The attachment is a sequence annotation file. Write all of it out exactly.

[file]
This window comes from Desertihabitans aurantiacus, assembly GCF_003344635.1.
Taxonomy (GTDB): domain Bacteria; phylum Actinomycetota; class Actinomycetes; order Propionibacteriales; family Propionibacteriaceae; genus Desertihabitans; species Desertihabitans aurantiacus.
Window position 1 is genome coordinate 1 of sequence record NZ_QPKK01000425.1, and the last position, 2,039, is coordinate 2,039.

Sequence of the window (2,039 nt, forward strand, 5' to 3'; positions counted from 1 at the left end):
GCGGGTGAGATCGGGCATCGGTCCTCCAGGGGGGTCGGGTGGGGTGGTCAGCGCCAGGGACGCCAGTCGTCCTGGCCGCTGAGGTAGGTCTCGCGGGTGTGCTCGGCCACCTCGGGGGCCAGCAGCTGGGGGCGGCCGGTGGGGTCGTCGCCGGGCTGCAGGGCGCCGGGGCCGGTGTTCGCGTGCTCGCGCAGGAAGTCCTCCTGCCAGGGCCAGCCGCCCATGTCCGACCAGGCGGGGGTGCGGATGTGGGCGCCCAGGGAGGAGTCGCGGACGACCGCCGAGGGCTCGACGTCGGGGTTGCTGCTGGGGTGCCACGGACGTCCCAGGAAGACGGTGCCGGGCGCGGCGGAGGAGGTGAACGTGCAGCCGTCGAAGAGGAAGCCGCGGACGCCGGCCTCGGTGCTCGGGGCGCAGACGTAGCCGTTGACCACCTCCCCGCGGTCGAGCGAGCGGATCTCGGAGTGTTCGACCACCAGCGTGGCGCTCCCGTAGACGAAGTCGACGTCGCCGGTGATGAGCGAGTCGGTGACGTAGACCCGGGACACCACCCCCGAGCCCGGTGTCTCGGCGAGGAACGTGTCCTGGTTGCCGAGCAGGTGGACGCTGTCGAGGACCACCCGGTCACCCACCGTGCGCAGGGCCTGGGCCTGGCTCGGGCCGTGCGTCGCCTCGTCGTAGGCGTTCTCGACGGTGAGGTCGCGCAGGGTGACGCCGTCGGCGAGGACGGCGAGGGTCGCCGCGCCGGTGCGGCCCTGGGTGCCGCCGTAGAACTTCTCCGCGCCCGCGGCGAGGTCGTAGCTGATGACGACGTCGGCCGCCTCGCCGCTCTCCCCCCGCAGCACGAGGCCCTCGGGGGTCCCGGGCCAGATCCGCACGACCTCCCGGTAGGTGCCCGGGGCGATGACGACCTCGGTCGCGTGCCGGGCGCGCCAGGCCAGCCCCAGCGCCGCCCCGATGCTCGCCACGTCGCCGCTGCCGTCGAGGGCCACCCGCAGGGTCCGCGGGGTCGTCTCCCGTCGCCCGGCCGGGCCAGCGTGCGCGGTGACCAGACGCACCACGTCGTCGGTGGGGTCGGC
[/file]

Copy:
This window comes from Desertihabitans aurantiacus, assembly GCF_003344635.1.
Taxonomy (GTDB): domain Bacteria; phylum Actinomycetota; class Actinomycetes; order Propionibacteriales; family Propionibacteriaceae; genus Desertihabitans; species Desertihabitans aurantiacus.
Window position 1 is genome coordinate 1 of sequence record NZ_QPKK01000425.1, and the last position, 2,039, is coordinate 2,039.

Sequence of the window (2,039 nt, forward strand, 5' to 3'; positions counted from 1 at the left end):
GCGGGTGAGATCGGGCATCGGTCCTCCAGGGGGGTCGGGTGGGGTGGTCAGCGCCAGGGACGCCAGTCGTCCTGGCCGCTGAGGTAGGTCTCGCGGGTGTGCTCGGCCACCTCGGGGGCCAGCAGCTGGGGGCGGCCGGTGGGGTCGTCGCCGGGCTGCAGGGCGCCGGGGCCGGTGTTCGCGTGCTCGCGCAGGAAGTCCTCCTGCCAGGGCCAGCCGCCCATGTCCGACCAGGCGGGGGTGCGGATGTGGGCGCCCAGGGAGGAGTCGCGGACGACCGCCGAGGGCTCGACGTCGGGGTTGCTGCTGGGGTGCCACGGACGTCCCAGGAAGACGGTGCCGGGCGCGGCGGAGGAGGTGAACGTGCAGCCGTCGAAGAGGAAGCCGCGGACGCCGGCCTCGGTGCTCGGGGCGCAGACGTAGCCGTTGACCACCTCCCCGCGGTCGAGCGAGCGGATCTCGGAGTGTTCGACCACCAGCGTGGCGCTCCCGTAGACGAAGTCGACGTCGCCGGTGATGAGCGAGTCGGTGACGTAGACCCGGGACACCACCCCCGAGCCCGGTGTCTCGGCGAGGAACGTGTCCTGGTTGCCGAGCAGGTGGACGCTGTCGAGGACCACCCGGTCACCCACCGTGCGCAGGGCCTGGGCCTGGCTCGGGCCGTGCGTCGCCTCGTCGTAGGCGTTCTCGACGGTGAGGTCGCGCAGGGTGACGCCGTCGGCGAGGACGGCGAGGGTCGCCGCGCCGGTGCGGCCCTGGGTGCCGCCGTAGAACTTCTCCGCGCCCGCGGCGAGGTCGTAGCTGATGACGACGTCGGCCGCCTCGCCGCTCTCCCCCCGCAGCACGAGGCCCTCGGGGGTCCCGGGCCAGATCCGCACGACCTCCCGGTAGGTGCCCGGGGCGATGACGACCTCGGTCGCGTGCCGGGCGCGCCAGGCCAGCCCCAGCGCCGCCCCGATGCTCGCCACGTCGCCGCTGCCGTCGAGGGCCACCCGCAGGGTCCGCGGGGTCGTCTCCCGTCGCCCGGCCGGGCCAGCGTGCGCGGTGACCAGACGCACCACGTCGTCGGTGGGGTCGGC